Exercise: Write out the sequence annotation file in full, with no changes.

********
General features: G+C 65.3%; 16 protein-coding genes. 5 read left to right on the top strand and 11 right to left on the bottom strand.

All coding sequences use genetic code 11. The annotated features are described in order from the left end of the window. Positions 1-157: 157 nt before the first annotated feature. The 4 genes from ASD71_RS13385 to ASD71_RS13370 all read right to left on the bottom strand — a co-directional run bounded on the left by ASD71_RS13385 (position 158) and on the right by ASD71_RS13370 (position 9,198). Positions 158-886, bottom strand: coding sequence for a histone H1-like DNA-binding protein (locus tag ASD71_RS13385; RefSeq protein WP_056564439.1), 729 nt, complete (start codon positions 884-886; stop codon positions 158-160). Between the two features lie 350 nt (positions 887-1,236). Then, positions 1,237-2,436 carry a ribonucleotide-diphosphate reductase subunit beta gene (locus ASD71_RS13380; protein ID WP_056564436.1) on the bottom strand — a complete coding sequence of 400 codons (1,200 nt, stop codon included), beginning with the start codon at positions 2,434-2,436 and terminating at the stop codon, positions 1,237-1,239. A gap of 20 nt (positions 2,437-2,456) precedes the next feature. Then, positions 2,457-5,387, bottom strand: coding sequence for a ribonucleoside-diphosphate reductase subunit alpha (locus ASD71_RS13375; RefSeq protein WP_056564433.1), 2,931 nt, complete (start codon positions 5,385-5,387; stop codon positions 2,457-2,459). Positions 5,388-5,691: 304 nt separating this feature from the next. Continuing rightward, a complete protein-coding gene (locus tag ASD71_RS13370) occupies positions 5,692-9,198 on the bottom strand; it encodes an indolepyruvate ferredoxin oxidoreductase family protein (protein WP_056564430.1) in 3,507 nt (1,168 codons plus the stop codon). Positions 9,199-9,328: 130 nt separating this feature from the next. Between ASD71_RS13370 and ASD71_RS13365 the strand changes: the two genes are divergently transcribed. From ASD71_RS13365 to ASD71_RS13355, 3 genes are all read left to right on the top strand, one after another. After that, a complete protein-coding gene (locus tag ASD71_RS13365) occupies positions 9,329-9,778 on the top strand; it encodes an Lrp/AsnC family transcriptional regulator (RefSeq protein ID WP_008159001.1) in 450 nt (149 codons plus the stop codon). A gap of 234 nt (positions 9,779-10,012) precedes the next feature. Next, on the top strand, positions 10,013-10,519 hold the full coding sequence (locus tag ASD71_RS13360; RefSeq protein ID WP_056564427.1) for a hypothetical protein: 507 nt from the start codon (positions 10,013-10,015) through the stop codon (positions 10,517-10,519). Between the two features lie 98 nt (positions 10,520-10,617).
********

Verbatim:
General features: G+C 65.3%; 16 protein-coding genes. 5 read left to right on the top strand and 11 right to left on the bottom strand.

All coding sequences use genetic code 11. The annotated features are described in order from the left end of the window. Positions 1-157: 157 nt before the first annotated feature. The 4 genes from ASD71_RS13385 to ASD71_RS13370 all read right to left on the bottom strand — a co-directional run bounded on the left by ASD71_RS13385 (position 158) and on the right by ASD71_RS13370 (position 9,198). Positions 158-886, bottom strand: coding sequence for a histone H1-like DNA-binding protein (locus tag ASD71_RS13385; RefSeq protein WP_056564439.1), 729 nt, complete (start codon positions 884-886; stop codon positions 158-160). Between the two features lie 350 nt (positions 887-1,236). Then, positions 1,237-2,436 carry a ribonucleotide-diphosphate reductase subunit beta gene (locus ASD71_RS13380; protein ID WP_056564436.1) on the bottom strand — a complete coding sequence of 400 codons (1,200 nt, stop codon included), beginning with the start codon at positions 2,434-2,436 and terminating at the stop codon, positions 1,237-1,239. A gap of 20 nt (positions 2,437-2,456) precedes the next feature. Then, positions 2,457-5,387, bottom strand: coding sequence for a ribonucleoside-diphosphate reductase subunit alpha (locus ASD71_RS13375; RefSeq protein WP_056564433.1), 2,931 nt, complete (start codon positions 5,385-5,387; stop codon positions 2,457-2,459). Positions 5,388-5,691: 304 nt separating this feature from the next. Continuing rightward, a complete protein-coding gene (locus tag ASD71_RS13370) occupies positions 5,692-9,198 on the bottom strand; it encodes an indolepyruvate ferredoxin oxidoreductase family protein (protein WP_056564430.1) in 3,507 nt (1,168 codons plus the stop codon). Positions 9,199-9,328: 130 nt separating this feature from the next. Between ASD71_RS13370 and ASD71_RS13365 the strand changes: the two genes are divergently transcribed. From ASD71_RS13365 to ASD71_RS13355, 3 genes are all read left to right on the top strand, one after another. After that, a complete protein-coding gene (locus tag ASD71_RS13365) occupies positions 9,329-9,778 on the top strand; it encodes an Lrp/AsnC family transcriptional regulator (RefSeq protein ID WP_008159001.1) in 450 nt (149 codons plus the stop codon). A gap of 234 nt (positions 9,779-10,012) precedes the next feature. Next, on the top strand, positions 10,013-10,519 hold the full coding sequence (locus tag ASD71_RS13360; RefSeq protein ID WP_056564427.1) for a hypothetical protein: 507 nt from the start codon (positions 10,013-10,015) through the stop codon (positions 10,517-10,519). Between the two features lie 98 nt (positions 10,520-10,617).